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How to create a daily routine.



I'm a writer, author, and online educator who loves helping others build intentional lives through the power of habit and meaningful routines.







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I deal with depression daily.

I’m really careful with the language I use when I talk about depression. I never say “I struggle with depression” or “I suffer from depression.” Words hold power and I don’t ever want to give off the impression that I am in a fight that I cannot win. I say things like “I handle depression” or “I battle with depression.”

I like the word “battle” because I know that you must be prepared to go into a battle. You don’t just show up with a plan. You need ammo, a strategy, and an army behind you. This is how I battle that daily depression: with strategy, purpose, and an army behind me. 

The biggest weapon I have when it comes to fighting depression: a routine. 

Routines add a rhythm to the day. Routines are something stable to look forward to. Routines ensure that you are pushing towards something— a goal, an aspiration, a better version of yourself. For someone who faces depression and the possibility of being derailed by emotions throughout a day, establishing a solid, unshakeable routine has been a game-changer for me.

I wanted to spend today talking about daily routines because I honestly think the “get it done” mentality begins with what you actually do every single day. I wasn’t born as a disciplined person, I became one. I studied the art of discipline and I have been working daily to grow in this area because I’ve found that discipline=freedom and freedom=joy.

001. Track your current routine.

Before setting out to revamp your entire life in one day, take a few days to track what your current routine looks like. A routine is anything you’re doing on a near-daily basis.

Are you waking up at a certain time?
Are you pouring coffee first thing? 
Are you working out? 
Are you checking emails?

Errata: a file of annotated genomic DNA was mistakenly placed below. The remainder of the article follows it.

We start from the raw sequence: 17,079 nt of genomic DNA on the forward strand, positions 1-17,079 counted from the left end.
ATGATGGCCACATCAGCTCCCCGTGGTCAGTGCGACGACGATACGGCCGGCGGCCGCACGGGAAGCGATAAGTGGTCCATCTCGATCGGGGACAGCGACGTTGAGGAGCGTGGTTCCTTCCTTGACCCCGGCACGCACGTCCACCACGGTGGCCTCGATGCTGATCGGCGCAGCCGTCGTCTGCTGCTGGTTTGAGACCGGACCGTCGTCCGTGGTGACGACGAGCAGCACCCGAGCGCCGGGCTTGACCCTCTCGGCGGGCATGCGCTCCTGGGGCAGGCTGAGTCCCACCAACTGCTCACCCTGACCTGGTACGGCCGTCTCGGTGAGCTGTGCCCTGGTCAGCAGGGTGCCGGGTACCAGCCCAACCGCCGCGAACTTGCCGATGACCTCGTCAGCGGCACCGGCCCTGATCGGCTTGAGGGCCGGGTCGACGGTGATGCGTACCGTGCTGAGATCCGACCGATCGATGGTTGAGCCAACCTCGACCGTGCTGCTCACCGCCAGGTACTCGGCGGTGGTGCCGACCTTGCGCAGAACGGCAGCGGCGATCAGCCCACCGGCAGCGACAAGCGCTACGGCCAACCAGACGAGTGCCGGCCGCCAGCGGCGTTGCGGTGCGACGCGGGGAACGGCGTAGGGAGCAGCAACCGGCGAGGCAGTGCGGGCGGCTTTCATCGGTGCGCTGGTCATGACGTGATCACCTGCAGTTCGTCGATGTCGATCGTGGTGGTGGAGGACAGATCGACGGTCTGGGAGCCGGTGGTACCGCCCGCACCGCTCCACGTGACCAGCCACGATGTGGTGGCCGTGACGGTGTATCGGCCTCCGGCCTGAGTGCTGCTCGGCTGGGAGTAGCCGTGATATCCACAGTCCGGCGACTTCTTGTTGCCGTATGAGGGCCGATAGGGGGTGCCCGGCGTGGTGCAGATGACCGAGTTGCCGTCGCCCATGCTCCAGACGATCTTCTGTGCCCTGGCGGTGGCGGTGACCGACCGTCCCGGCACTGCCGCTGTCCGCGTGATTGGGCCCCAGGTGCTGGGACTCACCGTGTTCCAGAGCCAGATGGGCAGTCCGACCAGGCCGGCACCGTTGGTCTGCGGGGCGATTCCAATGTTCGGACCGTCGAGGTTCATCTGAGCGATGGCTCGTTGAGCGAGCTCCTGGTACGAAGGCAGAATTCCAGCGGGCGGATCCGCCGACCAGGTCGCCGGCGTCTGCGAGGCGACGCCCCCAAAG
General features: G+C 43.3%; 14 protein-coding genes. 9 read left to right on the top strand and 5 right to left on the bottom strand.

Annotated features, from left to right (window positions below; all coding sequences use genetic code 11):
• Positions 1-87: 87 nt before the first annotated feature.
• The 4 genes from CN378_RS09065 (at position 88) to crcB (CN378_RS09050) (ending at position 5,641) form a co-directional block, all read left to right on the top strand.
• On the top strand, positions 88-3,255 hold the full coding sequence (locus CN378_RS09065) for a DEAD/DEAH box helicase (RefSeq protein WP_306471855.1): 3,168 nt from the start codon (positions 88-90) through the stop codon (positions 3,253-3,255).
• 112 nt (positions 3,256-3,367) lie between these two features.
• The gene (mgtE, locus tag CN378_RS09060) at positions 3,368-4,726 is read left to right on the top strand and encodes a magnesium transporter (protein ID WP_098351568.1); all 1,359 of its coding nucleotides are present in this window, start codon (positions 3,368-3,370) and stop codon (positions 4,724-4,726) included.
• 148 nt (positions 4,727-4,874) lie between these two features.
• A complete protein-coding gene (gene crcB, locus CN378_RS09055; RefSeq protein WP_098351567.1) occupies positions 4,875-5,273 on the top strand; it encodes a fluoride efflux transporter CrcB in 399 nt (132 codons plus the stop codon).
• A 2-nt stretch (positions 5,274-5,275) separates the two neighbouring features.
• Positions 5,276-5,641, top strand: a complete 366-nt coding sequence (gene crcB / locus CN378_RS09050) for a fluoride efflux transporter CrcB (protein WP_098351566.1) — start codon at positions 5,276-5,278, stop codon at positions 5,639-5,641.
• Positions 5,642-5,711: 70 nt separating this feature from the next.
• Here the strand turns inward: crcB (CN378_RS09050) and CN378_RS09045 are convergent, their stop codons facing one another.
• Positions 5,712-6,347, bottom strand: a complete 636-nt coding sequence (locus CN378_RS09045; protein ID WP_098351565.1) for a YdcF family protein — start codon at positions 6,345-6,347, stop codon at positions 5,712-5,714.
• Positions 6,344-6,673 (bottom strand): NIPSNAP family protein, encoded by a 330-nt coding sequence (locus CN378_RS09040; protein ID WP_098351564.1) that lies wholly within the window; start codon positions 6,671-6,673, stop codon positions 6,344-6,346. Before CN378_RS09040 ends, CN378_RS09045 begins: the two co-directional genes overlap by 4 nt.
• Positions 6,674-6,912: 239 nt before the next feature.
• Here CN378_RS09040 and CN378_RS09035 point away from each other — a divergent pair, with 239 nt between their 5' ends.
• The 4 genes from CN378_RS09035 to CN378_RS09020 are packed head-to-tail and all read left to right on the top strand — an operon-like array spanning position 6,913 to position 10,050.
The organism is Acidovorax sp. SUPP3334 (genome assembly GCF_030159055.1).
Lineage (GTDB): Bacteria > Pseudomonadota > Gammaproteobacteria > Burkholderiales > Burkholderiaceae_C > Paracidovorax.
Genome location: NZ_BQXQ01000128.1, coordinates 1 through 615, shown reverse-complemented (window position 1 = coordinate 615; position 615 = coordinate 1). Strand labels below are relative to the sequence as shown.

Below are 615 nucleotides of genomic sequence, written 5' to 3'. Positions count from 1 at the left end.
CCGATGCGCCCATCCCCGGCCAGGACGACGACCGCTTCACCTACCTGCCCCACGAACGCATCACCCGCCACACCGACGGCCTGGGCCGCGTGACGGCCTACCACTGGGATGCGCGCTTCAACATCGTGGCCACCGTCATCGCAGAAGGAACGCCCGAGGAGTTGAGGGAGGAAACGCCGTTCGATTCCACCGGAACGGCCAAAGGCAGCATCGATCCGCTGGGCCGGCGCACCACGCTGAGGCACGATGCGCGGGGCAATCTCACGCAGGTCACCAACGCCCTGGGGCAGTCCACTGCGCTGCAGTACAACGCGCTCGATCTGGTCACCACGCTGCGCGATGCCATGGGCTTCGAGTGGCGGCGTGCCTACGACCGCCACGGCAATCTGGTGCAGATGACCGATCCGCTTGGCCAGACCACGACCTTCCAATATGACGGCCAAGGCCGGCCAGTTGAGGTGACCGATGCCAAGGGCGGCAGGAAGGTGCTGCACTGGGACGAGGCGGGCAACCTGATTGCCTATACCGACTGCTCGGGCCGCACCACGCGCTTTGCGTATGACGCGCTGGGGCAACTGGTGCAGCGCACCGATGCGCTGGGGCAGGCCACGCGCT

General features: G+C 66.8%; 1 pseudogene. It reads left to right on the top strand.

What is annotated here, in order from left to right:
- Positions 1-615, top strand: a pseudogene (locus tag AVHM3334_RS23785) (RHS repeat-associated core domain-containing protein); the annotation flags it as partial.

Yes, this includes negative things you’re doing, as well: sleeping too much, waking up late, watching Netflix, spending too much time scrolling on your phone. Even the things you wish you could change right now are a part of a routine that is happening daily for you. Good or bad habits— there likely are things you’re doing that you wish you could a) stop or b) do more often. Don’t shame yourself for these things– it’s part of the process.

The most valuable wisdom I’ve gained in this journey is that I cannot hate myself into self-love. I must be patient. I must be kind. I must be gentle. With that, I must be willing to admit where I am distracting myself and stealing from myself by doing things that are counterintuitive to the person I want to become.

002. Map your ideal day.

What would your perfect routine look like? Would you be up early? Would you have time to read for pleasure? Map out your most ideal days and place stars next to everything that is not already a part of your daily routine. It’s important to know what you’re going after, what you’re striving for.

Vital parts of your best daily routine might look like:

  • Drinking water.

  • Waking up before the sun.

  • Unplugging at 9pm.

  • Going for an evening walk.

  • Making a smoothie.

Your list is going to look different than anyone else’s but make sure to include some things you wish you could do more of. You wouldn’t think you’d need to schedule all these things out but it’s very hard to make a pattern or build a habit when you don’t put these sorts of things on the calendar.

Routines don’t show up without hard work.

003. Set a goal + make that goal attainable.

Let’s say the goal is to build up to a workout regimen that happens 5 days a week for 45 minutes each time.

Let’s be honest: It’s unlikely that you’ll be able to hurl yourself into that kind of routine if you’re not used to working out so consistently. Baby steps are queen. Repeat after me: small things on repeat.

So maybe set this big goal as your 6-month goal and work back from there. Tell yourself, “I would like to be working out 5 days a week within the next 6 months.”

Now, take that big goal and chop it up in 6 smaller monthly goals.

Potential ideas:

  • Workout 2 days this week

  • Workout 10 days this month

  • Take a walk for 20 minutes each day

If a goal is attainable you will experience the taste of victory. Once you get a taste of that victory you’re going to want more of it.

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004. Addition works better than subtraction.

What if you just stopped criticizing yourself for the next 15 minutes? What if, instead of figuring out all the things you need to “delete” from your life, you added some things to your life? 

Add more presence. Add nights on the porch. Add more reading. Add more avocados. Add more meaningful conversations. Add more forgiving jeans. Add more love letters. Add good books. Add kinder speech.

Adding is always easier than subtraction. When you add things you love, there is less room for things you don’t want to do but feel like you can’t help but do.